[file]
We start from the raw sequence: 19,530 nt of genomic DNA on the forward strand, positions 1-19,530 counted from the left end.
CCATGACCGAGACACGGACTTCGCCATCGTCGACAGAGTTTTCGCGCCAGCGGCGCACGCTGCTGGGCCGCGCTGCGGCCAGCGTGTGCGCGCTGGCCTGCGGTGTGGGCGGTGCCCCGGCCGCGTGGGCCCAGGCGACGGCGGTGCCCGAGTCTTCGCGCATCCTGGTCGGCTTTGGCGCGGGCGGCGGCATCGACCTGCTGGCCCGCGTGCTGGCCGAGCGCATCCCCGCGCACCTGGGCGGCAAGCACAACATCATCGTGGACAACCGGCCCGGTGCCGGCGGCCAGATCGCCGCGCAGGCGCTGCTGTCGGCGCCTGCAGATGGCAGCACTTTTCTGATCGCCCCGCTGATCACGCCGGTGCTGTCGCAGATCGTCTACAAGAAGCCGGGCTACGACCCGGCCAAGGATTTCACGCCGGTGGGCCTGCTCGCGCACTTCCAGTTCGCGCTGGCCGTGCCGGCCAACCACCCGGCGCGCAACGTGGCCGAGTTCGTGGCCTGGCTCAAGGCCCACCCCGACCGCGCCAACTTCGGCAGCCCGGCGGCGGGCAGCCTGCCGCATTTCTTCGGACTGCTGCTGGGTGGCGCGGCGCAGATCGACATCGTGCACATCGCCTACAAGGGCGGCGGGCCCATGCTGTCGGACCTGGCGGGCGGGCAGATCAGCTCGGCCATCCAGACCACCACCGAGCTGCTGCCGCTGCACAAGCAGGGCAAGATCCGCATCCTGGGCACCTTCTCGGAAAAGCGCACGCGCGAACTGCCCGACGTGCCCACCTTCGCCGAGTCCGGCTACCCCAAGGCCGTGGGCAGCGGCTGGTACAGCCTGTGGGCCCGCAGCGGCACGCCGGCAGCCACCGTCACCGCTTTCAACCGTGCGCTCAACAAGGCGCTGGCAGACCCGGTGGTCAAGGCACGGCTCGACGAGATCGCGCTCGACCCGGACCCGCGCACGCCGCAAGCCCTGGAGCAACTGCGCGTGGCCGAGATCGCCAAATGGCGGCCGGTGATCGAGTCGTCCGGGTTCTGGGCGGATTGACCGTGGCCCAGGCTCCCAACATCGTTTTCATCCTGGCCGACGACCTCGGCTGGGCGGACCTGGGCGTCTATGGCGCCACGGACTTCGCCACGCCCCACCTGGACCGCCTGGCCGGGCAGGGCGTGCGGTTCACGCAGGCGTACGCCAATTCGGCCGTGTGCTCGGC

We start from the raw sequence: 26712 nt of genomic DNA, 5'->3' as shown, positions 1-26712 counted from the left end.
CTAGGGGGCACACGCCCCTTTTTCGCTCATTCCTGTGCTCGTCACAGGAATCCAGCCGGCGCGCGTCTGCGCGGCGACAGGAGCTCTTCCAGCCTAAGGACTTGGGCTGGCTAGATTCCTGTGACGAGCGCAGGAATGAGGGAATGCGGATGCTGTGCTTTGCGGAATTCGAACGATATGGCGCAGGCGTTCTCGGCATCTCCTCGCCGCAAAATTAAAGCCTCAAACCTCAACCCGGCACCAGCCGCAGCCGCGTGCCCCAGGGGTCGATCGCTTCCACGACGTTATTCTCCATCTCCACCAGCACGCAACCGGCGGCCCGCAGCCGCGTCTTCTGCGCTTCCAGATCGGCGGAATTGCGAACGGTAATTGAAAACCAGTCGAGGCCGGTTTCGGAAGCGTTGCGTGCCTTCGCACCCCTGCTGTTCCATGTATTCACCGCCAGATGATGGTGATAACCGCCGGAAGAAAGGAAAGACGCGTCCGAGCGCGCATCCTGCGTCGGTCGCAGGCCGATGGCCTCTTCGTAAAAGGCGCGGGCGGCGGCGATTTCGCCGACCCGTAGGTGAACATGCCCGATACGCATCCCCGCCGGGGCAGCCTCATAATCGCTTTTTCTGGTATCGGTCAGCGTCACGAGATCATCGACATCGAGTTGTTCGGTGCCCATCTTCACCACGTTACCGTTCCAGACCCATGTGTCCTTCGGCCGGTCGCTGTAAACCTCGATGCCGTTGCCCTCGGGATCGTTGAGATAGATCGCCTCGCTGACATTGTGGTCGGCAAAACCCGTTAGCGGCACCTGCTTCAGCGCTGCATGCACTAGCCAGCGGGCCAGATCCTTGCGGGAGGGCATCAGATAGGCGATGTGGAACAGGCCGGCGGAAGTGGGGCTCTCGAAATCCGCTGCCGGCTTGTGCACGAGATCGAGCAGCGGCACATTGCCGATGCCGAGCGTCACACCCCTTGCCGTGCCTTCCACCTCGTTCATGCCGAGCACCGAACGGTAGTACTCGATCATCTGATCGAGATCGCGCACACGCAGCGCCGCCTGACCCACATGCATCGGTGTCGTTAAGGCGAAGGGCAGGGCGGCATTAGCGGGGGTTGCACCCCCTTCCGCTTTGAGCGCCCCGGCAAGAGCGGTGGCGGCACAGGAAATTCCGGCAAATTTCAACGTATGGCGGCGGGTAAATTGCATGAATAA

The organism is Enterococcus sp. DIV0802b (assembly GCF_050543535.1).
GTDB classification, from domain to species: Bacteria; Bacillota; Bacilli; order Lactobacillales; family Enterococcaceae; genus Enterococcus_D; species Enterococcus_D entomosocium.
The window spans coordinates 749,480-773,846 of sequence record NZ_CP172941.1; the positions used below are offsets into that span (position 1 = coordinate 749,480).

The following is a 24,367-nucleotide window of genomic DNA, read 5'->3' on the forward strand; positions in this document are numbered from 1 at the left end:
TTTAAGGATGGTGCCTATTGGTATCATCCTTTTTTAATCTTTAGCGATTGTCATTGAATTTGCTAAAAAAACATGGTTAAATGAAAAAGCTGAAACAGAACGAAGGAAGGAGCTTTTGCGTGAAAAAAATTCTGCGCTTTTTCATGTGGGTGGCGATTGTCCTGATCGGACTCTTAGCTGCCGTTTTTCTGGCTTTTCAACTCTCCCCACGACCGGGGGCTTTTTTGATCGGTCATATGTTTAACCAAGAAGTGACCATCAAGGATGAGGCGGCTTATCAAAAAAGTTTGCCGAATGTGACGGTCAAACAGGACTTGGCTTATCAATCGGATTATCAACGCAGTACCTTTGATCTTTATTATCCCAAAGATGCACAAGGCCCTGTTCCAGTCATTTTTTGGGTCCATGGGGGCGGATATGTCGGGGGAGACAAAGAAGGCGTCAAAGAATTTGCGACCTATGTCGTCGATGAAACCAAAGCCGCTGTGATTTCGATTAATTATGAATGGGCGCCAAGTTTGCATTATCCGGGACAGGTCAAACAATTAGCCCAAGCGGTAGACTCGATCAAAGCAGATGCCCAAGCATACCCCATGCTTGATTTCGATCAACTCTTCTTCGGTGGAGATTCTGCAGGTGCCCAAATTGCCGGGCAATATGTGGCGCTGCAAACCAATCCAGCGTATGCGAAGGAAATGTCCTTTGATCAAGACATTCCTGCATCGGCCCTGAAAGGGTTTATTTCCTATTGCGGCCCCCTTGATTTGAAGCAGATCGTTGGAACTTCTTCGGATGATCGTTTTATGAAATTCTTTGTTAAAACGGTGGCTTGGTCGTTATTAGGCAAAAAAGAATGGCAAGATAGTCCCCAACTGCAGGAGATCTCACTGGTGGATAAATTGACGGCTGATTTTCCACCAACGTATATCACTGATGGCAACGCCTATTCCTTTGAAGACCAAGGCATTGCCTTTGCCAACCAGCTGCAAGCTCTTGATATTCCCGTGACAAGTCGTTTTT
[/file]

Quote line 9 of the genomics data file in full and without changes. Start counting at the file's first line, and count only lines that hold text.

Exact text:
TTTAAGGATGGTGCCTATTGGTATCATCCTTTTTTAATCTTTAGCGATTGTCATTGAATTTGCTAAAAAAACATGGTTAAATGAAAAAGCTGAAACAGAACGAAGGAAGGAGCTTTTGCGTGAAAAAAATTCTGCGCTTTTTCATGTGGGTGGCGATTGTCCTGATCGGACTCTTAGCTGCCGTTTTTCTGGCTTTTCAACTCTCCCCACGACCGGGGGCTTTTTTGATCGGTCATATGTTTAACCAAGAAGTGACCATCAAGGATGAGGCGGCTTATCAAAAAAGTTTGCCGAATGTGACGGTCAAACAGGACTTGGCTTATCAATCGGATTATCAACGCAGTACCTTTGATCTTTATTATCCCAAAGATGCACAAGGCCCTGTTCCAGTCATTTTTTGGGTCCATGGGGGCGGATATGTCGGGGGAGACAAAGAAGGCGTCAAAGAATTTGCGACCTATGTCGTCGATGAAACCAAAGCCGCTGTGATTTCGATTAATTATGAATGGGCGCCAAGTTTGCATTATCCGGGACAGGTCAAACAATTAGCCCAAGCGGTAGACTCGATCAAAGCAGATGCCCAAGCATACCCCATGCTTGATTTCGATCAACTCTTCTTCGGTGGAGATTCTGCAGGTGCCCAAATTGCCGGGCAATATGTGGCGCTGCAAACCAATCCAGCGTATGCGAAGGAAATGTCCTTTGATCAAGACATTCCTGCATCGGCCCTGAAAGGGTTTATTTCCTATTGCGGCCCCCTTGATTTGAAGCAGATCGTTGGAACTTCTTCGGATGATCGTTTTATGAAATTCTTTGTTAAAACGGTGGCTTGGTCGTTATTAGGCAAAAAAGAATGGCAAGATAGTCCCCAACTGCAGGAGATCTCACTGGTGGATAAATTGACGGCTGATTTTCCACCAACGTATATCACTGATGGCAACGCCTATTCCTTTGAAGACCAAGGCATTGCCTTTGCCAACCAGCTGCAAGCTCTTGATATTCCCGTGACAAGTCGTTTTT